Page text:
|In Defense of the Sermon - Part 2|
|Thursday, 30 April 2009 19:00|
In the previous post, we looked at the Biblical precedent for preaching and saw that sermons are not merely a Western cultural tradition but have their foundation in the pages of Scripture. In this post, I would like to wrap up by responding to some objections to maintaining the sermon as a central part of the life of the Christian church.
We shouldn’t be surprised if a bad sermon is not effective. However, when a sermon is Biblically grounded and speaks directly to the people where they are, we should expect it to be much more effective. Of course, we must not forget the God factor. It is possible to preach a good Biblical sermon and get little response, through no fault of the preacher but through the hardness of the listeners’ hearts and the sovereign decision of God. But when the preaching is Biblical and the Holy Spirit is moving, look out! Peter preached at Pentecost and three thousand people repented in one day. I’d say that that was an effective sermon.
Objection#2 “People learn better in a participatory environment. Listening to a sermon is too passive.”
God knows about different learning styles. He invented them. The people in ancient Israel and the New Testament church had a variety of learning styles too because people are people no matter what century they live in. And for that reason, we should not fail to have Bible study groups, Sunday school classes, and personal conversations that help people understand God’s Word in an interactive two-sided way. But God has still given us the sermon in the pages of Scripture as a central way to proclaim God’s Word and teach His people. As for the sermon being too passive, I want to suggest that the problem may not be with the preacher but with the listener. Are you as a listener paying close attention to what the preacher is saying, looking back at the passage being preached to see if the Scripture really says that, and actively thinking about what is being said and what it means for you? A lot of people have not been instructed as to how to listen to a sermon, so they just sit there expecting their weekly dose of encouragement to be served up on a silver platter without any thinking required on their part. Sometimes I will take notes on a sermon so that I can look back at them and be reminded of the content of the sermon and can think upon it later. We need to train people to be active listeners. And the listeners themselves need discipline themselves to pay careful attention. For those coming from a Thai Buddhist background, the idea that it is important to pay attention to the content of the sermon may be difficult to grasp at first. If a Buddhist goes to the temple and at least physically hears the monk preaching, then the listener earns merit and has derived religious benefit from the exercise even if they spent the majority of the time whispering to their friend or examining the paint on the wall of the temple. However, if someone wants to hear what God wants to say to them in the Bible, it would seem natural that they would want to pay attention to what is being preached. Someone is not going to get much out of the sermon if they are fiddling with their mobile phone or doodling inside the back cover of the songbook. It takes work to get something out of a sermon. If someone is not willing to do a some work in their listening and pay attention to the sermon, then I am not surprised that they don’t get anything out of the sermon.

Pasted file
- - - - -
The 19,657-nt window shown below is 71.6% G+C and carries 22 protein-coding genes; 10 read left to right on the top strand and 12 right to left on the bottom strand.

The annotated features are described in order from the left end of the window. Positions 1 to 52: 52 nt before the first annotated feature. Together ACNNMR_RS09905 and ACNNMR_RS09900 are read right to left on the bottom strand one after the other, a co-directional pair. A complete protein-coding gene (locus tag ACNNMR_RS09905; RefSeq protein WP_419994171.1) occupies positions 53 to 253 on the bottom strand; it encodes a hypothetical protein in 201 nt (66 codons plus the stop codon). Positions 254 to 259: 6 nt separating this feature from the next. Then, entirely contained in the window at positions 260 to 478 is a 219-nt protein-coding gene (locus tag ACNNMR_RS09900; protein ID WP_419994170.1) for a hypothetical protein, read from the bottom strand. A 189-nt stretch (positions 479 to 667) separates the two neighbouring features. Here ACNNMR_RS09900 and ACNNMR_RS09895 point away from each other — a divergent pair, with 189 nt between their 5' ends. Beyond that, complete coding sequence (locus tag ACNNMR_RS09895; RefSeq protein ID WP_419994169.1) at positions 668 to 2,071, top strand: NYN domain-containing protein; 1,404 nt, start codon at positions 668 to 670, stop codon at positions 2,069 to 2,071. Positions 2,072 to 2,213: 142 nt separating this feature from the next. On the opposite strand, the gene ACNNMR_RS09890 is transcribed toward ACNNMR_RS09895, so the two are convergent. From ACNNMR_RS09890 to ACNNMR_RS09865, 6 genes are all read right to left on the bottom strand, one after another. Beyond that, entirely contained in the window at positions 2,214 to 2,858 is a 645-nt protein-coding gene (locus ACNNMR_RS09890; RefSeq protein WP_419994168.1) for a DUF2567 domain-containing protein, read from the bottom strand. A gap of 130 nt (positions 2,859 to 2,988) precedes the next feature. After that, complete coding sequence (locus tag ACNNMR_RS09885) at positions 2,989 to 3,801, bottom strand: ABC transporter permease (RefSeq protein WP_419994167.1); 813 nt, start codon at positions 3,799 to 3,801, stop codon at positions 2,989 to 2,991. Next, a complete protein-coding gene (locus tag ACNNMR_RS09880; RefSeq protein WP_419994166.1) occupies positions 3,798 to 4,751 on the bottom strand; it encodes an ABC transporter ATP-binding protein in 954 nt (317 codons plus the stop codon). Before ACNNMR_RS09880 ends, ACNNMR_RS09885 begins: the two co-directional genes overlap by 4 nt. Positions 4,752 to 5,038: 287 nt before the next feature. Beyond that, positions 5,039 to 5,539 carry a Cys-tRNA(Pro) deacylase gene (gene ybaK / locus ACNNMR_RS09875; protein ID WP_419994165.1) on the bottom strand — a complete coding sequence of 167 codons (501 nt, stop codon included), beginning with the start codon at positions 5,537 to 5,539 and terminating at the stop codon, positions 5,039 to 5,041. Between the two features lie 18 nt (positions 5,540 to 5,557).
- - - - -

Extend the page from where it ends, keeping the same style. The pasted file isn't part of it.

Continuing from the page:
Objection#3 “The sermon is a Western church tradition, rooted in culture and not the Bible. We should find more indigenous ways of teaching the Bible.”
We have already covered the Biblical foundations for preaching and observed that preaching is rooted in Scripture. It may have become Western church tradition but with good reason - it is in the Bible. From a cultural and pragmatic point of view though, I would say that preaching is a culturally appropriate and indigenous form of speech in many cultures. It is here in Thailand. Buddhist monks preach. They give sermons. I went to the book shop at the local shopping center, and there is a big tall shelf with tons of MP3 CDs and VCDs of Buddhist monks preaching. Some are more serious conservative preachers and some look like popular youth speakers, trying to connect Buddhist teachings to the lives of modern young people. The fact that they sell Buddhist sermons in the book shop means that someone is buying them. Many nights when I go out to buy food at the fresh market across from the big temple here in town, there is a monk preaching on a loud speaker for all the surrounding community to hear. Granted, I have my doubts as to how many people are listening but he is preaching nonetheless. Monks preach on the radio and on TV, besides at the temple. So, just from a cultural contextualization point of view, the sermon is a very valid form of indigenous Thai speech that is used to communicate religious truth. Truthfully, it is the interactive participatory discussion around the Bible that feels more foreign to Thai people than the sermon. Although I wouldn’t go this far, if you wanted to be really indigenous in your church planting, then you should cut out the participation and question-and-answer time because that has more of a foreign feel to it than a sermon.
The institution of the sermon is rooted in Scripture and is an important model of communicating God’s truth that he has given to the church. Granted, we need to use a range of methods to communicate God’s truth, but I would seriously question anyone who would want to jettison the sermon from the life of the Christian church. To get rid of or sideline the sermon in churches today, either Thai or Western, would be to ignore both the Biblical precedent and the common cultural conventions of religious communication.
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